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Australia’s central bank sees a good chance that global growth continues on its current path.The global economy in Australia is looking better than it did a year ago, according to Luci Ellis, Reserve Bank of Australia’s (RBA) assistant governor for economics.

Rising political tensions, especially in Asia, and record levels of household debt at home pose risks to the central bank’s outlook. The RBA has long warned that too many home owners are over-burdened with debt, though Ellis said this is probably best regarded as a potential exacerbating factor.“If some other shock should come along, debt would make it worse,” she said. While global wage growth and inflation should pick up as the forces of supply and demand assert themselves, that “could take a while," Ellis said. If price pressures remain subdued despite reasonable growth, then policymakers face a challenge. "In that scenario, policy needs to remain appropriately expansionary while avoiding further build-up of leverage and financial risk," Ellis added.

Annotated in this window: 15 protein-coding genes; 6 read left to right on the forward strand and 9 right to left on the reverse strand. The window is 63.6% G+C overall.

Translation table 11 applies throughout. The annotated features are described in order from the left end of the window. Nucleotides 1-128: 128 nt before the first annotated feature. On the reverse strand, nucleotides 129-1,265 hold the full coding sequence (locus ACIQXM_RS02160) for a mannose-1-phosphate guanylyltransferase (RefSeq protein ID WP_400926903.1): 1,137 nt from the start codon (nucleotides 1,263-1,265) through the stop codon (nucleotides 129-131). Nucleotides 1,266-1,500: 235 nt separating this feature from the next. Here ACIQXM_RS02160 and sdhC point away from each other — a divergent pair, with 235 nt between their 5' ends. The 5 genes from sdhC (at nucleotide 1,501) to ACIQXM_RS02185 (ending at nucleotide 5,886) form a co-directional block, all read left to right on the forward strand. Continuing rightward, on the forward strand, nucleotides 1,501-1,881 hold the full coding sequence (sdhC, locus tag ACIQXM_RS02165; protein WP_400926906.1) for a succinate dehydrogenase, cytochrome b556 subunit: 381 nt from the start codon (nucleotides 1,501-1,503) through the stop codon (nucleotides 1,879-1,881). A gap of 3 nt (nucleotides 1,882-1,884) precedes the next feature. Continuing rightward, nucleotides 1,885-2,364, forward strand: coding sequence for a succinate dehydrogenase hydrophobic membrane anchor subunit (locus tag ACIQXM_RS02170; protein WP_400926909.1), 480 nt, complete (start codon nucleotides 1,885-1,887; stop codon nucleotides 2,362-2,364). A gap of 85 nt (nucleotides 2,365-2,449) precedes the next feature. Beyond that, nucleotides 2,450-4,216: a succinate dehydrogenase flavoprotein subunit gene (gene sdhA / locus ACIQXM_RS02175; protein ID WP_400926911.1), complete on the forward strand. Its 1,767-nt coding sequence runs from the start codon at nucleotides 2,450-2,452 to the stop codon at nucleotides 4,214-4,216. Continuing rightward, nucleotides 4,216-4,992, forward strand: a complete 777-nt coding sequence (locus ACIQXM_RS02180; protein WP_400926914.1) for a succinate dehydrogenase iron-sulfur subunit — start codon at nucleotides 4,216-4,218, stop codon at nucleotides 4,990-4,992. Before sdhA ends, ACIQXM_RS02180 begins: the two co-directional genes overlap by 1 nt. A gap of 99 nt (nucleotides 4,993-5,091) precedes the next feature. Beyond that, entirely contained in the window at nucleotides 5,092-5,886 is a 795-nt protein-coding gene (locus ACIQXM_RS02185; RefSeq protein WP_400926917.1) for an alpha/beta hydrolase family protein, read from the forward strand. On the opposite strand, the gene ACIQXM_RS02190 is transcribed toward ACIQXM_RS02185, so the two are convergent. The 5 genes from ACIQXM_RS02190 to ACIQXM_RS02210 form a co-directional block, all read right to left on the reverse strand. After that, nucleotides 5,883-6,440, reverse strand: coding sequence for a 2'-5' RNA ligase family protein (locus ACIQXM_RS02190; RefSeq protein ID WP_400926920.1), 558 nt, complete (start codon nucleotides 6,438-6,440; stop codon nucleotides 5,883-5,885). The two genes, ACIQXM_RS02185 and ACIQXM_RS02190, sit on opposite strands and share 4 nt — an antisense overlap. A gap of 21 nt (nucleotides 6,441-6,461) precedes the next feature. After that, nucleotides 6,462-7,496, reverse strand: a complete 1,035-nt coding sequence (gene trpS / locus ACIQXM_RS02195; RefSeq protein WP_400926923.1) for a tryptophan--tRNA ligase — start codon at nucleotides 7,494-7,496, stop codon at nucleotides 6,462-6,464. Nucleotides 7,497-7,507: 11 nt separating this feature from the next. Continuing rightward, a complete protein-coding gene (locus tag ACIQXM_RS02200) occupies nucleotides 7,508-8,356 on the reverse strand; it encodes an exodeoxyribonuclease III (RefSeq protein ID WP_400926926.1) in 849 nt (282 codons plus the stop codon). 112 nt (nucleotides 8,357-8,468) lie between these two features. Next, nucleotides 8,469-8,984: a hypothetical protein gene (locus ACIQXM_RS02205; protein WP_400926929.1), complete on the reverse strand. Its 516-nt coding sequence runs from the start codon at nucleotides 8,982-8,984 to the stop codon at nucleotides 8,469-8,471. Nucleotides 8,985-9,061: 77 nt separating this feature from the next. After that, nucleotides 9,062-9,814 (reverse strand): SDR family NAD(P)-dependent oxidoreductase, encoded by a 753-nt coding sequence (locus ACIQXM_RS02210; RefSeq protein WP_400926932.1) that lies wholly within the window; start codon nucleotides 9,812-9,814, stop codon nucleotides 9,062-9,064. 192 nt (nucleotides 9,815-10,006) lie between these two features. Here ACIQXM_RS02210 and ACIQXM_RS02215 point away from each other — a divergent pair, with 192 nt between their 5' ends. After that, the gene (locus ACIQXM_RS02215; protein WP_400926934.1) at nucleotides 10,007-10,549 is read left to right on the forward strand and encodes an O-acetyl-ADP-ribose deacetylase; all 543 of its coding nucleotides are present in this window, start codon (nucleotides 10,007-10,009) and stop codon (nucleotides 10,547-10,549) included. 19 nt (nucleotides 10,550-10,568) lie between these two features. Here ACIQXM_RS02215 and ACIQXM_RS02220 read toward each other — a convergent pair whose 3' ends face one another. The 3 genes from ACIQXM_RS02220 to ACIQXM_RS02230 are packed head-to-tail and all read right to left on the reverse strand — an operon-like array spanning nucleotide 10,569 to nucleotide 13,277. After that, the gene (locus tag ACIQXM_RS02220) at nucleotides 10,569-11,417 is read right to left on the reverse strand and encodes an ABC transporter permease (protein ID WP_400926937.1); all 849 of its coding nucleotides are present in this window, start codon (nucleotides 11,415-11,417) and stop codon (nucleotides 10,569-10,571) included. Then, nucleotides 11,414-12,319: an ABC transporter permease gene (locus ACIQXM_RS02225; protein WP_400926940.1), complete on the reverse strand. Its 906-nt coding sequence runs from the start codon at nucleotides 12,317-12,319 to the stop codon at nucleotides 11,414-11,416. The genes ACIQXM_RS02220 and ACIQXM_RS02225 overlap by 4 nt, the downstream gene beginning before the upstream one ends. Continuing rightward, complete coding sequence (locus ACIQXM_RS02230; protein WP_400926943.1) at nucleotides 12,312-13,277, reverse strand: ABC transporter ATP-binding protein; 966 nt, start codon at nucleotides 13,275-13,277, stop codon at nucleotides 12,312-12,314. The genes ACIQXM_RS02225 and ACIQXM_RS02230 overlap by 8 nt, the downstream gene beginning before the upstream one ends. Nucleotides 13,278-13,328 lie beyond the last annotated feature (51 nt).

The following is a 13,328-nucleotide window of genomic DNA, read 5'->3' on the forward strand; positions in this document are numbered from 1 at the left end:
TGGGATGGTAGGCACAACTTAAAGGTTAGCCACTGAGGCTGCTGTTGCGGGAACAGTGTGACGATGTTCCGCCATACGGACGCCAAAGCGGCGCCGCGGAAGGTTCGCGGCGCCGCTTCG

Ellis suggested there was potential for productivity growth to pick up once spare capacity in the world’s leading economies has been fully absorbed.Australia’s central bank expects to see solid employment growth ahead as the economy gradually picks up, while noting risks from housing debt outpacing household income. Interest rates were left unchanged, the Reserve Bank of Australia gave no signal policy was set to change any time soon.

Policy makers are also enjoying a boost from government infrastructure spending as residential housing appears to have peaked. But they’d be somewhat perplexed by markets bringing forward the chance of a rate move to about 60 percent in June 2018, driven by a generally stronger developed world outlook.

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